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At the Kansas City Chiefs' training camp in Liberty, Mo. the other day, three-time All-Pro defensive end Art Still sat down to dinner: 13 plums, nine nectarines, three peanut-butter-and-honey sandwiches and two cups of apple juice. For dessert he gathered up 21 more plums and 18 more nectarines, put them in a plastic bag, threw the bag over his shoulder and strolled off. Mike Bell, the other K.C. starting defensive end, says, "Art just wants to be different. All you can do is laugh and shake your head."
Indeed, you can laugh at a guy 6'7" who shuns meat, fried foods, caffeine—all the things that made America great—and is thrilled when his wife, Lizbeth, greets him during a practice break with a bowl of granola, yogurt, sunflower seeds and raisins. But more people have been shaking their heads than guffawing. Players routinely, if inexplicably, eat their way out of the NFL because of their affection for mashed potatoes and hot fudge sundaes. By last season, Still had nearly not eaten his way out.
As a 260-pounder in 1980, Still was considered one of the NFL's top two or three defensive linemen. But that year his weight started dropping, and when he reported to camp in 1983 at 238, the Chiefs were unhappy.
"You feel O.K. about your weight?" inquired Walt Corey, K.C.'s defensive line coach.
"Yes," said Still.
Whereupon he went out and had a miserable year. He strained his right shoulder in a preseason game. Later he was ineffective for four games (total tackles: six) because of a bruised left ankle. He was nagged most of the season by jammed fingers on both hands. His sternum was bruised by those big bullies on offense. Worse, people suspected his injuries weren't real. There was talk, Still says, that drugs had pulled him down, along with his weight loss. Not true. He refuses even to take aspirin, which at least would have eased the pain of the tendinitis in his knees. Furthermore, he was upset throughout training camp about his contract (in September he finally got a new one, which will pay him $335,000 this season, with the potential for $35,000 more in performance incentives). He was also mad that Kansas City's new coach, John Mackovic, had this weird idea that he should practice hard. Still was especially angry that people kept bugging him about his weight, that he continually heard himself referred to as the "nut and berry man."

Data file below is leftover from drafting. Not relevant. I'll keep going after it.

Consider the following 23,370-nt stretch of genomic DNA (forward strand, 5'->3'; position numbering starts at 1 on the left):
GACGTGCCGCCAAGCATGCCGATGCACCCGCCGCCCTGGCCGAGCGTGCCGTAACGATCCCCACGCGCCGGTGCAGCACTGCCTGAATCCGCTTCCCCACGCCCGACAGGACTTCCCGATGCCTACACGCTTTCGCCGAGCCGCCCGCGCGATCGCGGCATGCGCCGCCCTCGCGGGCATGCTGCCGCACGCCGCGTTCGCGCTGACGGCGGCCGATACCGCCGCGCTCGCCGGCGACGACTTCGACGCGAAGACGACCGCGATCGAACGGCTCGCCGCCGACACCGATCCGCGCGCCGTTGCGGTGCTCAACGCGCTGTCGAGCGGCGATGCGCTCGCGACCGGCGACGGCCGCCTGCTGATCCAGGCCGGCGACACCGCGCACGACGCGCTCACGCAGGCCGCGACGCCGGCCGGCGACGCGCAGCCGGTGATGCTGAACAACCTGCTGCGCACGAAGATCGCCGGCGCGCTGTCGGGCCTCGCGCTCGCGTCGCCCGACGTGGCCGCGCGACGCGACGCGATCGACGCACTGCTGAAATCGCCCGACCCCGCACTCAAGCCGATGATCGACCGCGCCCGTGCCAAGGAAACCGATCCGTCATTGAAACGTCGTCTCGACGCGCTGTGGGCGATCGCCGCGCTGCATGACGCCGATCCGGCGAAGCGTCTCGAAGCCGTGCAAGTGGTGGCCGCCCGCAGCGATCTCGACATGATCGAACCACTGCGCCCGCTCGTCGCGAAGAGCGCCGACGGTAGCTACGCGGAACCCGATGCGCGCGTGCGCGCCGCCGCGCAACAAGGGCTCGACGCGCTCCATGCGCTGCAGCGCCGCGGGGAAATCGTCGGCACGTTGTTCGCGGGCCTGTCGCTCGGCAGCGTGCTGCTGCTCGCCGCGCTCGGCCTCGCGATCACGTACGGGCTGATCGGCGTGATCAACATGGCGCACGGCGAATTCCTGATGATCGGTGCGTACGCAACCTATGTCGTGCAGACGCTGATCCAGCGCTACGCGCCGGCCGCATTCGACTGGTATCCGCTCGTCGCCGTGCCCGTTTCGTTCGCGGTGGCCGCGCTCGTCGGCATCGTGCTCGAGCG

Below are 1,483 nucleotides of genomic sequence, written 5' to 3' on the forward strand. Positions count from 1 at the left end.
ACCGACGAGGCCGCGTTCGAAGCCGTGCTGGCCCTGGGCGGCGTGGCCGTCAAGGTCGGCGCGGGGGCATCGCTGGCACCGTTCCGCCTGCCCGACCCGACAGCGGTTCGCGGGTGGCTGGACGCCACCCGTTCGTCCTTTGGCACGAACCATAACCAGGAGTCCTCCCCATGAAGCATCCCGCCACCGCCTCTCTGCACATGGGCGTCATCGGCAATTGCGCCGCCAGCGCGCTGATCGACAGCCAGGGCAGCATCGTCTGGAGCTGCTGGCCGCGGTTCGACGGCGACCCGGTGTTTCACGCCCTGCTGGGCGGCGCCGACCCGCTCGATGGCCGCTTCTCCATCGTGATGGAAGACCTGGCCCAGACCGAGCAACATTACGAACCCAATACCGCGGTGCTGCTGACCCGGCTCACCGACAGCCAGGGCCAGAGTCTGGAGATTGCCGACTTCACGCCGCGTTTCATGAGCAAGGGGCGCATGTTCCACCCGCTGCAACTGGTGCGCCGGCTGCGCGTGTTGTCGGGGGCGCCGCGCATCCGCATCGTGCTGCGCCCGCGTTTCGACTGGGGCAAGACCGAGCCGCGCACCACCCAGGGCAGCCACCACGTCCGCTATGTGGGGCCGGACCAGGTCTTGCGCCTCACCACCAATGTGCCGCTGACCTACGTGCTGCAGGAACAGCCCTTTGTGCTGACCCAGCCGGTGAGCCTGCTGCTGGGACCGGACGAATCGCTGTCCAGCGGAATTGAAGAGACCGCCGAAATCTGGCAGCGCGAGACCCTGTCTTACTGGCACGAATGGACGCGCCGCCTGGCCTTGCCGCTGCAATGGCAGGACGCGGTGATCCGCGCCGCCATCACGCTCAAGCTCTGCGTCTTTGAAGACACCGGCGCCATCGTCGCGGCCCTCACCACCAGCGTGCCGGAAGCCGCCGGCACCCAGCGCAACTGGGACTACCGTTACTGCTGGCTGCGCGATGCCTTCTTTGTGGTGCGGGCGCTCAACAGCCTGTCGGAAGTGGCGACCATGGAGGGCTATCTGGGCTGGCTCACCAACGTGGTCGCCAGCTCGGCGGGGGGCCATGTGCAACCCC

But if he was sore about not making All-Pro in '83 after doing so in '80, '81 and '82, he shouldn't have been. He didn't rate it. "I think Art wanted to see how light he could play," says Corey, "and I think he found out."
Indeed he did. Still came to camp at 257 last month, went up to 264 the first week and has had no trouble holding that weight. He's still the nut and berry man—what else do you call a fellow who has bunches of grapes and a huge bag of peanuts in his room?—but a conscientious effort to stuff himself with even more nuts and berries and the addition of a protein drink have bulked him up. Now he never leaves home without his blender. Or his dozen different kinds of vitamins (he takes 60 pills a day). Or his bee pollen, for that matter. And he's talking about reaching 270 pounds, which could make for a big plus for the sagging Chief defense, 20th in the league against the rush in '83. Kansas City needs to improve there if it doesn't want to repeat its last-place finish in the AFC West.
After college football at Kentucky (where his sister Valerie later was an All-America basketball player), Still was the second player taken in the 1978 draft, behind Earl Campbell. He made the UPI all-rookie team that year and in his third season was selected for the Pro Bowl after leading the Chiefs in tackles (140) and sacks (14�).
But just before the Pro Bowl, he began reading up on nutrition. "Food had always seemed heavy on me," he says. "When I was eating red meat and all that other stuff, I didn't have any drive."